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The Arab Spring and especially the Syrian civil war have challenged both the nationals and international contexts. In particular, since 2015 there has been an increase in irregular migration to European countries, generating a massive humanitarian crisis that has pushed the EU to find a solution.

Indeed, in 2015 the EU and Turkey have agreed to address the migration crisis in a spirit of burden-sharing with the Joint Action Plan, with which the European Union has provided financial aids to support Ankara in dealing with the Syrian migrants under temporary protection, as long as Turkey would have implemented policies aimed at facilitating their access to public services.

The burden-sharing strategy has been confirmed on March 18, 2016, with the peculiar EU-Turkey Statement, under which the EU has granted Ankara a total sum of 6 billion euros between 2016 and 2018.

Actually, in its first paragraph, the document declares that all new irregular migrants, who do not apply for asylum or whose applications are found to be unfounded or inadmissible and who have made the crossing from Turkey to the Greek islands from March 20, 2016, are brought back to Turkey in full compliance with the principle ofnon-refoulment, thus excluding any form of collective expulsion.      

It also states that for every Syrian returned to Turkey from the Greek islands another Syrian will be resettled from Turkey to the EU and that the priority will be given to migrants who have not previously entered or tried to enter Europe illegally. 

Despite the request for greater political determination by the parties involved, the various Reports drawn up by the European Commission on the implementation of the EU-Turkey Statement show outcomes deemed positive with a decrease in the illegal arrivals on the Greek islands. 

However, the Statement has raised doubts and questions regarding its form and content, both ethically and legally.

The first critical aspect is exactly its legal nature because the Council uses statements only to set up political commitments or positions that are not legally binding, considering that they are not foreseen in the treaties. Therefore, it’s possible to argue that there is a formal defect given the presence of provisions in the EU-Turkey Statement that also commit the Union financially, suggesting that it is indeed an agreement.

At this point, it must be noted that art. 218 TFEU establishes that the Council, not the European Council, concludes an agreement with the approval of the European Parliament if cooperation procedures or significant financial burdens are conceived. This procedure is further specified in art. 79 TFEU, which requires the application of the ordinary legislative procedure for the development of a common immigration policy.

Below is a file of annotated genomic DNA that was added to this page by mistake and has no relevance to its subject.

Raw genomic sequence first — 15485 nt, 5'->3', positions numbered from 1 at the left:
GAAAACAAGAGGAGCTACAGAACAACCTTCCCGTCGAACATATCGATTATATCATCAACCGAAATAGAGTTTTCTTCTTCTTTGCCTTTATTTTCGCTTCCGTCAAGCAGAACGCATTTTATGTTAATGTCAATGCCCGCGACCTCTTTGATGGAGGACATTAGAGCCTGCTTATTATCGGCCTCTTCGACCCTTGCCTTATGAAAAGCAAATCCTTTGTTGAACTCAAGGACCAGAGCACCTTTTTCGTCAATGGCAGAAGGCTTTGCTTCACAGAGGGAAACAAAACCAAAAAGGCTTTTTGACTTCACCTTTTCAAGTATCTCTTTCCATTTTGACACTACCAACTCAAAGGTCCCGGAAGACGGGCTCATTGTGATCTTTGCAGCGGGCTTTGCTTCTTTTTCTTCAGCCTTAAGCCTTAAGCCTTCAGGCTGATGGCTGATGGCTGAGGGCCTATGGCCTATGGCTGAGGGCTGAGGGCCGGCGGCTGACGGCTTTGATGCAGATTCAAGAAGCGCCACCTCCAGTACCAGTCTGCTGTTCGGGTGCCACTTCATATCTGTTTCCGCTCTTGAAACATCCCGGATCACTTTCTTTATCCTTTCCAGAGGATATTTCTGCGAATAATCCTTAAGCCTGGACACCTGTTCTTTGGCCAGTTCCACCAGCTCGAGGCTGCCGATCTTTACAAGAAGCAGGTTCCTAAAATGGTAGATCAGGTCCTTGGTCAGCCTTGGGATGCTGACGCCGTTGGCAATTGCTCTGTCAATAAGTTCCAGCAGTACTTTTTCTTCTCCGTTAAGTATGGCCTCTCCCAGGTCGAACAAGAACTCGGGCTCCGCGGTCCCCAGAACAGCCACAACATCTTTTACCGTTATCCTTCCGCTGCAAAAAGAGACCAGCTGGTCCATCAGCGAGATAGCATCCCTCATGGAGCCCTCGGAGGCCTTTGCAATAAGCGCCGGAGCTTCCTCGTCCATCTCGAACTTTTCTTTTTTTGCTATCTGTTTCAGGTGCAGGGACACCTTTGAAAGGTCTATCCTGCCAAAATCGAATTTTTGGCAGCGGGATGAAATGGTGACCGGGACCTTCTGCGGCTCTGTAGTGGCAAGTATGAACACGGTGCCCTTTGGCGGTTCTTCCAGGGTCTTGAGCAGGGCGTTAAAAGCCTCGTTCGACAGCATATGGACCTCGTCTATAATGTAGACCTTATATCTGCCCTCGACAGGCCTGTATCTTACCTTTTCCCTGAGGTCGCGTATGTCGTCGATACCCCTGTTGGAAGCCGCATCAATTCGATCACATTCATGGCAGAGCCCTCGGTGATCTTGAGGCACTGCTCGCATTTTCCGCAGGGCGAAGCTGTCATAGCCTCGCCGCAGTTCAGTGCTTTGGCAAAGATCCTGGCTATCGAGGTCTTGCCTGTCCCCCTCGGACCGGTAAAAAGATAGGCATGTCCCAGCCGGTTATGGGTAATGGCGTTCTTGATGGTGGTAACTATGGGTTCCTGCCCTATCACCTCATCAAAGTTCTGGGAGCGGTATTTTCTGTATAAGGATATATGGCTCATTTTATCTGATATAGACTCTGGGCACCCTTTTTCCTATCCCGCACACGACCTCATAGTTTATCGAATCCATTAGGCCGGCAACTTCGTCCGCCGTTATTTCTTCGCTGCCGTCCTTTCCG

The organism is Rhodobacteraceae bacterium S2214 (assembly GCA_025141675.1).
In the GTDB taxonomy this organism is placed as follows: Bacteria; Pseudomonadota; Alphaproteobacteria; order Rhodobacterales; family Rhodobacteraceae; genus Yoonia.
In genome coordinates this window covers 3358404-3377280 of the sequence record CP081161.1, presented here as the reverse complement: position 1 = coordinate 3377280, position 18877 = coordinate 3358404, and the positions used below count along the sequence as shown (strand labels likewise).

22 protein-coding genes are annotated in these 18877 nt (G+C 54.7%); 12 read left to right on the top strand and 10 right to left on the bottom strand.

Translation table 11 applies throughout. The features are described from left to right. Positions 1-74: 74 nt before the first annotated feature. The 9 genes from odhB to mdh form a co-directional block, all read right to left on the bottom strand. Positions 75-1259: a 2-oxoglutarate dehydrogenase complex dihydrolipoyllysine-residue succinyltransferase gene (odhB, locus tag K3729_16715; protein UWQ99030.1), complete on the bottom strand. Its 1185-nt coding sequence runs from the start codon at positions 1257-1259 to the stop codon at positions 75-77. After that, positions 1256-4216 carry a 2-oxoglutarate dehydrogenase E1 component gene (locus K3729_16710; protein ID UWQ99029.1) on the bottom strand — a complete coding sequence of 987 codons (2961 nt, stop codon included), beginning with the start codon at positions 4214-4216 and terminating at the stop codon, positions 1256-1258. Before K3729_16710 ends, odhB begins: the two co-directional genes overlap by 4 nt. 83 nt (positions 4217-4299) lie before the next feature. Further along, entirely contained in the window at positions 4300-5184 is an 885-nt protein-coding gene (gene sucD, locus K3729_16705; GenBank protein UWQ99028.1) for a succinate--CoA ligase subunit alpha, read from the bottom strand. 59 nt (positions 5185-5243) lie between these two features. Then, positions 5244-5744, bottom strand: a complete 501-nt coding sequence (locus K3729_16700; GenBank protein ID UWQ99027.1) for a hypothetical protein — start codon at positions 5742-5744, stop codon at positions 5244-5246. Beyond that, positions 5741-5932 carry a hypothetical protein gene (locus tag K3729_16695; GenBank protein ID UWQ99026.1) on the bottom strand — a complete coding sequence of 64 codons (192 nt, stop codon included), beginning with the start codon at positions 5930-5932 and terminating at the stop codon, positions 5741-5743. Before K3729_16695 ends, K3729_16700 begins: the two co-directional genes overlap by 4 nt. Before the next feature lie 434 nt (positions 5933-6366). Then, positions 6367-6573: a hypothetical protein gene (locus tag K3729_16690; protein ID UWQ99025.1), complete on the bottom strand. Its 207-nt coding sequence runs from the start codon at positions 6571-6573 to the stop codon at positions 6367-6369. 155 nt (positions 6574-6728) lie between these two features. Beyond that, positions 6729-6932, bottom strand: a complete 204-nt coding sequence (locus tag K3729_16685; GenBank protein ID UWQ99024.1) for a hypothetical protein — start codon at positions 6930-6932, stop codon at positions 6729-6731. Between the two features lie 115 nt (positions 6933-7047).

Also the Court of Justice of the European Union has expressed itself, establishing in Case T-192/16, NF v European Council, that it is a political commitment, not an agreement, between the Heads of State or Government of the EU and Turkey. But, considering its aims and the means employed, there is still room for arguments.

Concerning its content, the Statement decrees that the transfer from Greece to Turkey is based on the consideration of Turkey as a safe third country. However, the Directive 2013/32/EU establishes in art. 38 that a third country can be considered safe only if it complies with the principle of non-refoulement and if there is the possibility to obtain protection following the Geneva Convention, ratified by Turkey in 1951 to which applies a geographical restriction that provides the attribution of refugee status only to those coming from the European continent.

Another controversial aspect is certainly the 1:1 scheme, under which for an irregular Syrian transferred to Turkey from Greece another Syrian will be resettled in the Union from Turkey, employing a national and temporal selection, referring only to Syrian citizens – in contrast to art. 3 of the Geneva Convention on the Status of Refugees which provides for the application of its provisions without discrimination based on origin – and only applying to

arrivals from March 20, 2016.

As a result, the EU-Turkey Statement marks a responsibility-shifting, the externalization of migratory flows management. However, here is not blamed the choice of relying on a third country, because illegal migration is of global concern, but the lack of European unity in dealing with this situation and the conduct of the Turkish partner, repeatedly reported for human rights violations.                           

Regardless of geopolitical strategies and dynamics, the starting point to find an adequate answer to the question should be an effective and common European policy based on principles of solidarity and fair sharing of responsibility provided by art. 80 TFEU  in the field of asylum and immigration, capable of involving or forcing all Member States, and then the search for partners that go along with those that should be the European values, such as rule of law and respect for human rights. 

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